Differentiating Type 1 and Type 2 Diabetes Mellitus
An estimated 422 million people across the world are living with diabetes1. Diabetes Mellitus (DM) encompasses a collection of chronic diseases characterised by absent or ineffective insulin activity. Insulin is a hormone produced by the pancreas responsible for a host of essential physiological processes related to glucose metabolism and protein synthesis.
There are two main forms of DM, named type 1 diabetes mellitus (T1DM) and type 2 diabetes mellitus (T2DM) which result from different mechanisms and more importantly, require different therapeutic approaches. It is estimated that up to 40% of those diagnosed with T2DM after the age of 30 may have been misdiagnosed2. This misdiagnosis of T1DM as T2DM will result in poor glycaemic control, frequent healthcare contact for increased treatment, inappropriate insulin regimes and risk of life-threatening ketoacidosis.
In this article, we’ll look at the similarities and differences between these two forms of DM and investigate the mechanisms by which these common diseases arise.
The normal insulin signalling pathway, shown below, is responsible for the processing and transport of glucose in the body. Briefly, insulin binds to the insulin receptor and activates PI3K and, subsequently, serine-threonine kinase (AKT). AKT is responsible for the phosphorylation of glycogen synthase kinase 3-β (GSK-3β), inhibiting its activity and promoting the synthesis of glycogen leading to a reduction in blood glucose concentration. Failing to inhibit GSK-3β will result in hyperglycaemia and eventually T2DM.
Type 1 Diabetes Mellitus
T1DM is most commonly diagnosed at a young age. This form of DM is the result of an autoimmune reaction to proteins produced by the pancreas which results in a lack of insulin secretion. The antibodies responsible for this autoimmunity are detailed in the table below:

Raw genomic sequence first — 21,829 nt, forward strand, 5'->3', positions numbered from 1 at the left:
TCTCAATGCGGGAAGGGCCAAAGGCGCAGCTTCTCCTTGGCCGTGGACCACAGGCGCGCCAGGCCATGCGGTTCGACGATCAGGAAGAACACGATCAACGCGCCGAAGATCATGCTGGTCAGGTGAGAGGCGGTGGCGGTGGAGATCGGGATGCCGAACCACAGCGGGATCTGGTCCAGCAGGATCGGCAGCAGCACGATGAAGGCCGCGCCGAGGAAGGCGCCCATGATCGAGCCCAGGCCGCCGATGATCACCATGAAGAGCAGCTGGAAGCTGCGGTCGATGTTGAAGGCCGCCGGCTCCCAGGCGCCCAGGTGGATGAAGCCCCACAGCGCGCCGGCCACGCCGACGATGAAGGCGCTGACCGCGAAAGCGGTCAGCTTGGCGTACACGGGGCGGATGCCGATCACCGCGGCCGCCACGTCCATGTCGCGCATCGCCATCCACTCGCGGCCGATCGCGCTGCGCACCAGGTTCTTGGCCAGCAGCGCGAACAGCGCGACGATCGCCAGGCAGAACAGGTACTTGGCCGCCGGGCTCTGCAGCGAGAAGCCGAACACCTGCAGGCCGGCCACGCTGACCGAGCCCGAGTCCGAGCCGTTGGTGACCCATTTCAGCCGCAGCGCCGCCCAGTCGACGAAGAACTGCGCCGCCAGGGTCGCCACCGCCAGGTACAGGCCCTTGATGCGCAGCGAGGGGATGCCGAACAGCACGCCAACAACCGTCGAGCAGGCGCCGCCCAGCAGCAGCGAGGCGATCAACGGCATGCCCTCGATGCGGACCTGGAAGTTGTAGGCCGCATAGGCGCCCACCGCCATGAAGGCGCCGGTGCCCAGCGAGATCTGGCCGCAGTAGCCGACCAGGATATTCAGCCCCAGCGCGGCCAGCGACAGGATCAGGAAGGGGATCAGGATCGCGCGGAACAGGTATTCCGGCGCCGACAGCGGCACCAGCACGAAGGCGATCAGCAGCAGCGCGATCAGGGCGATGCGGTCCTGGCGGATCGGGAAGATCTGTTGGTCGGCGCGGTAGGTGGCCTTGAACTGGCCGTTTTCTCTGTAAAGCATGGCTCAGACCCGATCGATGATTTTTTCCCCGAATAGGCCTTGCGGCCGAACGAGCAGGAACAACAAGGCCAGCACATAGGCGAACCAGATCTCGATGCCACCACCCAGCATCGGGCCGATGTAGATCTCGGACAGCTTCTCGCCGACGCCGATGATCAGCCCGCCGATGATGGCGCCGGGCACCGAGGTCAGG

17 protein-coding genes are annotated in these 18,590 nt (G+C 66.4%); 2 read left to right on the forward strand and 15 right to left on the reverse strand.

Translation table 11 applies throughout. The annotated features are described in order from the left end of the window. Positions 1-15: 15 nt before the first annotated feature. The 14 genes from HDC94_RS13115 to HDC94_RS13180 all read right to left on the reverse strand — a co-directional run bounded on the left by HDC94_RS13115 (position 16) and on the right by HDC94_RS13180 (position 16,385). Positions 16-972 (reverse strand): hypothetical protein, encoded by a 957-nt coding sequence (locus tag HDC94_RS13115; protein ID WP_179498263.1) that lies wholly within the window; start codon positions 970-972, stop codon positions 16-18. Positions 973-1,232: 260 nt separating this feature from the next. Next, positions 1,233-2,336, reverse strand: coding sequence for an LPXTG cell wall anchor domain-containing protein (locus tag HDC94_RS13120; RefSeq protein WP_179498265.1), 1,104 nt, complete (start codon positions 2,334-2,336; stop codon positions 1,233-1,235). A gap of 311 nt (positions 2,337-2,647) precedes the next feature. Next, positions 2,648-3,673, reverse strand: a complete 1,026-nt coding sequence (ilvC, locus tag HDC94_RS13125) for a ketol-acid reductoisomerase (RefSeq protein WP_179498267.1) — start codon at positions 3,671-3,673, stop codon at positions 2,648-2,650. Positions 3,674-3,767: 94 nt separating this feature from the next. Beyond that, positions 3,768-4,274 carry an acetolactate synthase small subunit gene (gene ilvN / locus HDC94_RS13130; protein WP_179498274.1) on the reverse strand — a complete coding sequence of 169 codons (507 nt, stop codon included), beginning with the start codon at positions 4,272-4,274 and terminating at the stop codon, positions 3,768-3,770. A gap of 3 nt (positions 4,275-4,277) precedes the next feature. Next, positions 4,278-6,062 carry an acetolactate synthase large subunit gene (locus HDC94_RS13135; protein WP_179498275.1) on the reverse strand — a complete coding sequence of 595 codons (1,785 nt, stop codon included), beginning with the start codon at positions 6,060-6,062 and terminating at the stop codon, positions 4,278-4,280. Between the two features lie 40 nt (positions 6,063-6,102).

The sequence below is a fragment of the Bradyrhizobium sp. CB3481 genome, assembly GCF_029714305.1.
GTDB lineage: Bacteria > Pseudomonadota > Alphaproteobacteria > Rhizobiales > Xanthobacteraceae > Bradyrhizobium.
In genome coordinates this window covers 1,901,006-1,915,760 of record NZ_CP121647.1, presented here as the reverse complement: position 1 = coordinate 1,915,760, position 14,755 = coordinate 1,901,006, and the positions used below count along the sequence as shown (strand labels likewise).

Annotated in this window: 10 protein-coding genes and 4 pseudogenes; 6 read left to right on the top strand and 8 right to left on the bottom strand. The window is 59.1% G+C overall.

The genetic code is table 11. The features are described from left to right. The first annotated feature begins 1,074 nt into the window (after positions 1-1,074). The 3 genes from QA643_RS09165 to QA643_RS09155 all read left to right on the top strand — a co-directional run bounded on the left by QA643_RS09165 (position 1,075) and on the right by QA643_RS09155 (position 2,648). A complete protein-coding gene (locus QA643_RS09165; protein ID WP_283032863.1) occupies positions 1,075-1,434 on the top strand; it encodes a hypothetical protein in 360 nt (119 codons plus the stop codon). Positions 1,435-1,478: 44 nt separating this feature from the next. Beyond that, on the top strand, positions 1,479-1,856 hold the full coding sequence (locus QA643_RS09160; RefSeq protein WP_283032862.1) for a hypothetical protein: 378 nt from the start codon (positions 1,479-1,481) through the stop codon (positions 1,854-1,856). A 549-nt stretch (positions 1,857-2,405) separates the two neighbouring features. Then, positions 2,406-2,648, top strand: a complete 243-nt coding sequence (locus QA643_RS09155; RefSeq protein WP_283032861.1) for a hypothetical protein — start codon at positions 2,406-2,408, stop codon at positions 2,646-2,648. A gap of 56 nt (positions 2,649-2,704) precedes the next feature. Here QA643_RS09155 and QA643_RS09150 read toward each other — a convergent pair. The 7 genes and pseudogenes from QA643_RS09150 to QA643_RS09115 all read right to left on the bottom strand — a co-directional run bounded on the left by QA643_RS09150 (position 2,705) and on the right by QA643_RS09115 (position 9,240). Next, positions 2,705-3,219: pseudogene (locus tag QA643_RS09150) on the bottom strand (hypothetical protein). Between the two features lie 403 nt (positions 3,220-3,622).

A key factor in T1DM pathogenesis is changes in the T cell-mediated immunoregulation, notably in the CD4+ T cell compartment. The activation of the CD4+ T cells is responsible for inflammation of the pancreatic cells which produce insulin, known as insulitis.
Changes in the expression of IL-1 and TNFα cause structural alterations in pancreatic β-cells which result in the suppression of insulin secretion. This insulin deficiency has subsequent effects on glucose metabolism and protein synthesis.
T1DM causes an increase in hepatic glucose levels when gluconeogenesis converts glycogen to glucose. A lack of insulin means the subsequent hepatic uptake of this glucose does not occur.
Insulin is also responsible for regulating the synthesis of many proteins. This regulation can be positive or negative but ultimately results in an increase in protein synthesis and a decrease in protein degradation. Therefore, when hypoinsulinemia occurs, decreasing insulin concentration in the blood, protein catabolism is increased leading to increased plasma amino acid concentration.
Type 2 Diabetes Mellitus
The pathogenesis of T2DM, detailed in the diagram below, is multi-factorial. It arises from a combination of genetic and environmental factors which affect insulin activity.
In T2DM, the regulatory mechanisms related to glucose metabolism fail resulting in impaired insulin activity or insulin resistance.
Mutations in genes involved in insulin production can cause the secretion of abnormal insulin molecules, known as insulinopathies. Insulinopathies are unable to effectively metabolise glucose which results in the accumulation of this sugar. Additionally, obesity is considered to be a causal factor in the development of T2DM.
Unlike those with T1DM, patients with T2DM can maintain circulating insulin levels. T2DM is characterised by glucose intolerance, impaired glucose tolerance, diabetes with minimal fasting hyperglycaemia, and DM in association with overt fasting hyperglycaemia.
Individuals with impaired glucose tolerance have hyperglycaemia despite preserving high levels of plasma insulin. These levels of insulin decline from impaired glucose tolerance to DM. It is insulin resistance is considered the primary cause of T2DM.
The misdiagnosis of these types of DM is common, due to similar symptoms. The simplest differentiating factor is when these symptoms manifest. T1DM is an autoimmune disorder and therefore, symptoms generally occur much earlier in one’s life. T2DM is typically diagnosed in later life. The common symptoms of DM are:
- Frequent urination, particularly throughout the night.
- Polydipsia (excessive thirst)
- Polyphagia (excessive hunger)
- Sudden weight loss
- Genital itching or thrush
- Blurred vision